After rediscovering the first confirmed heartbeat of a distant supermassive black hole, scientists confirmed that it is still going strong even after over a decade when it was first discovered. According to the scientists, the heartbeat is coming from the black hole's accretion disk.
The observation was made by scientists from the Chinese Academy of Sciences and Durham University. Their findings were presented in a new study published in the journal Monthly Notices of the Royal Astronomical Society.
Observing a Supermassive Black Hole's Heartbeat
The study focused on a supermassive black hole located at the center of a galaxy identified as RE J1034+396, which is about 600 million light-years from Earth's neighborhood. In 2007, the scientists detected a repeating signal coming from the black hole. According to their observations, which were made using X-ray satellites, the signal repeated itself every hour. Due to its frequency, the scientists referred to the signal as the black hole's heartbeat.
Unfortunately, in 2011, the satellites used by the scientists to observe the signal was blocked by the Sun, preventing them from monitoring the heartbeat for many years. In 2018, the scientists were able to once again observe the repeating signal using the XMM-Newton X-ray satellite of the European Space Agency. They were surprised to learn that even after more than a decade, the supermassive black hole's heartbeat is still active.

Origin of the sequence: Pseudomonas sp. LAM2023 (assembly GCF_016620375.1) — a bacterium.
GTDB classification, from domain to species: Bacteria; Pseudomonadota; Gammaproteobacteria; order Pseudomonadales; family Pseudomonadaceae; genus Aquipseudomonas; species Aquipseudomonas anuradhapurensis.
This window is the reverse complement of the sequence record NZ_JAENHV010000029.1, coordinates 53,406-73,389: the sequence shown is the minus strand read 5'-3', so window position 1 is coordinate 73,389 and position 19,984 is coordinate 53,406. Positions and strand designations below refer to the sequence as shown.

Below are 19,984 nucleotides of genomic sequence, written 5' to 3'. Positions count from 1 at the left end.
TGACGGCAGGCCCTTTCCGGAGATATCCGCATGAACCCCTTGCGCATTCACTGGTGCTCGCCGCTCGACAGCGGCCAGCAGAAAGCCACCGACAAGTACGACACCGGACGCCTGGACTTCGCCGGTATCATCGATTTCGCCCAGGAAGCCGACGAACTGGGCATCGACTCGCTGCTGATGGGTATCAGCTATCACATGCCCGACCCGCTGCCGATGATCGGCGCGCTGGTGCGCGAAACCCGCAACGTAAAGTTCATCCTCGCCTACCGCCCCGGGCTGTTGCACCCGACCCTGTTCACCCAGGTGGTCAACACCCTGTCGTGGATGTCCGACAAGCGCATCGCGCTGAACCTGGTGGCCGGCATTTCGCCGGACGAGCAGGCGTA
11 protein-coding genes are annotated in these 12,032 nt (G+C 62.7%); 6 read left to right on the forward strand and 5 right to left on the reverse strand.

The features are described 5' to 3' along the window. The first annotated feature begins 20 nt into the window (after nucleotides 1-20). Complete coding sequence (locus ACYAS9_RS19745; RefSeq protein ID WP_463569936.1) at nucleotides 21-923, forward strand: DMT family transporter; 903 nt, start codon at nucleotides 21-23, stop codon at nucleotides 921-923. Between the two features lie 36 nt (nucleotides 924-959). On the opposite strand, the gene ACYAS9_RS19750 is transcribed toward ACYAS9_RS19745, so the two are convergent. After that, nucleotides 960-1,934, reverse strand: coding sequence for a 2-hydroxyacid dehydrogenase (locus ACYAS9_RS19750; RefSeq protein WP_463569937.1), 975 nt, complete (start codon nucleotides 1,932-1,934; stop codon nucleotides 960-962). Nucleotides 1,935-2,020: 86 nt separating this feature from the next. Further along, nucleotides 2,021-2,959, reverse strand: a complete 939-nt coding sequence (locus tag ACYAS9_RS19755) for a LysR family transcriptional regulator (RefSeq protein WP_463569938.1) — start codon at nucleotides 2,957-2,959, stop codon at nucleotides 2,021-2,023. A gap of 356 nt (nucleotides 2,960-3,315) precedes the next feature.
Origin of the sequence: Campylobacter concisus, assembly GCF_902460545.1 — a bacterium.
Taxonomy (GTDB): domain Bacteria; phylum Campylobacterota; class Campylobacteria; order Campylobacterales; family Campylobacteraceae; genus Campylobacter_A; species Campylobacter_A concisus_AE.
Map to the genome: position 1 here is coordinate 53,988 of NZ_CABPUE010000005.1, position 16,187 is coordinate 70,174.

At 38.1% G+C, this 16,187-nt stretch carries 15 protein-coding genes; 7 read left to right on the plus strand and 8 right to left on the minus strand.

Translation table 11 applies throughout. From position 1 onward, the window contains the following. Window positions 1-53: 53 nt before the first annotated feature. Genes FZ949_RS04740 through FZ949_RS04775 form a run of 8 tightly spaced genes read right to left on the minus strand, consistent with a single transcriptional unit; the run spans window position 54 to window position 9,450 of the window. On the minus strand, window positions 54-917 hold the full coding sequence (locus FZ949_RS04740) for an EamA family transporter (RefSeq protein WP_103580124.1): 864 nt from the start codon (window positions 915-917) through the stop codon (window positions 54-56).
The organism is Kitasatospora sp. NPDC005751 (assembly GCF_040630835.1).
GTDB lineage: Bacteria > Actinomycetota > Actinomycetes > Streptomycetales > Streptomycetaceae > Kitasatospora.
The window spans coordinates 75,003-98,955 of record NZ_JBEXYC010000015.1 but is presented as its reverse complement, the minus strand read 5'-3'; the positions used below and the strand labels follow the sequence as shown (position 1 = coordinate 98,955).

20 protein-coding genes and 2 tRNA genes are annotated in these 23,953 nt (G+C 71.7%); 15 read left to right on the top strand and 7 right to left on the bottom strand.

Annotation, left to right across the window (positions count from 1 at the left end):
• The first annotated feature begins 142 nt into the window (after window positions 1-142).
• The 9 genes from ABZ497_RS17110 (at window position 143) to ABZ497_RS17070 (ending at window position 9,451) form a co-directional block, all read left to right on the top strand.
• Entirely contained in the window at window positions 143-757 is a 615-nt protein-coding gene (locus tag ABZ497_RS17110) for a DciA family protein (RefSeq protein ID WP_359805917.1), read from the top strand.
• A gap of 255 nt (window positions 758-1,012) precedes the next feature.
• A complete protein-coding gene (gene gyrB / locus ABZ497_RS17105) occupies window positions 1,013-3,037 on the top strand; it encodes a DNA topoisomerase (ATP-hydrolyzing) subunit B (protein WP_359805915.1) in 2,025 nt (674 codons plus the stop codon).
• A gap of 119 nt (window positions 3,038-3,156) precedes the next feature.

How The Black Hole Produces a Repeating Signal
According to the scientists, the repeating signal might be coming from the black hole's accretion disk, which is a swirling disk of cosmic materials that fall into the black hole. The scientists believe that the signal is produced as the black hole feeds on the material from the accretion disk. Currently, the only black hole that is known to produce its own repeating signal is a stellar-mass black hole within the Milky Way galaxy.
"The main idea for how this heartbeat is formed is that the inner parts of the accretion disc are expanding and contracting," Chris Done, the co-author of the study, said in a statement. "The only other system we know which seems to do the same thing is a 100,000 times smaller stellar-mass black hole in our Milky Way, fed by a binary companion star, with correspondingly smaller luminosities and timescales. This shows us that simple scalings with black hole mass work even for the rarest types of behavior."